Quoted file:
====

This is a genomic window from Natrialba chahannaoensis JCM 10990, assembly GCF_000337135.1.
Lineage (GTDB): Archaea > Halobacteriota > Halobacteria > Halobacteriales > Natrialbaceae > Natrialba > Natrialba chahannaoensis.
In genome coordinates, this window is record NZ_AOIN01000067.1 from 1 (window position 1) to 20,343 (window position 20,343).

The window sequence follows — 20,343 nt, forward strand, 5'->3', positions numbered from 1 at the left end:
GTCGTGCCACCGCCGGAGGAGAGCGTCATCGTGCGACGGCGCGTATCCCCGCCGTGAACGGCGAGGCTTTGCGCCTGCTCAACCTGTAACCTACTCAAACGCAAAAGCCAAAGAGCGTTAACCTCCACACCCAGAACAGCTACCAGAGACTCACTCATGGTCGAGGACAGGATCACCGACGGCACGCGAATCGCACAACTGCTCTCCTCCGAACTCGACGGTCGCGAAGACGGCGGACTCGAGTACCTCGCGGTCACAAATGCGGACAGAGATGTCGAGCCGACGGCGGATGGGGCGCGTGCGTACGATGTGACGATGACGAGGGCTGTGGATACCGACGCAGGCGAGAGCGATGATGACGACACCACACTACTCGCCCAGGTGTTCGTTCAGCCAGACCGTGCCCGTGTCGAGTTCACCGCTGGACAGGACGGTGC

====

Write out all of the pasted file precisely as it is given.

This is a genomic window from Natrialba chahannaoensis JCM 10990, assembly GCF_000337135.1.
Lineage (GTDB): Archaea > Halobacteriota > Halobacteria > Halobacteriales > Natrialbaceae > Natrialba > Natrialba chahannaoensis.
In genome coordinates, this window is record NZ_AOIN01000067.1 from 1 (window position 1) to 20,343 (window position 20,343).

The window sequence follows — 20,343 nt, forward strand, 5'->3', positions numbered from 1 at the left end:
GTCGTGCCACCGCCGGAGGAGAGCGTCATCGTGCGACGGCGCGTATCCCCGCCGTGAACGGCGAGGCTTTGCGCCTGCTCAACCTGTAACCTACTCAAACGCAAAAGCCAAAGAGCGTTAACCTCCACACCCAGAACAGCTACCAGAGACTCACTCATGGTCGAGGACAGGATCACCGACGGCACGCGAATCGCACAACTGCTCTCCTCCGAACTCGACGGTCGCGAAGACGGCGGACTCGAGTACCTCGCGGTCACAAATGCGGACAGAGATGTCGAGCCGACGGCGGATGGGGCGCGTGCGTACGATGTGACGATGACGAGGGCTGTGGATACCGACGCAGGCGAGAGCGATGATGACGACACCACACTACTCGCCCAGGTGTTCGTTCAGCCAGACCGTGCCCGTGTCGAGTTCACCGCTGGACAGGACGGTGC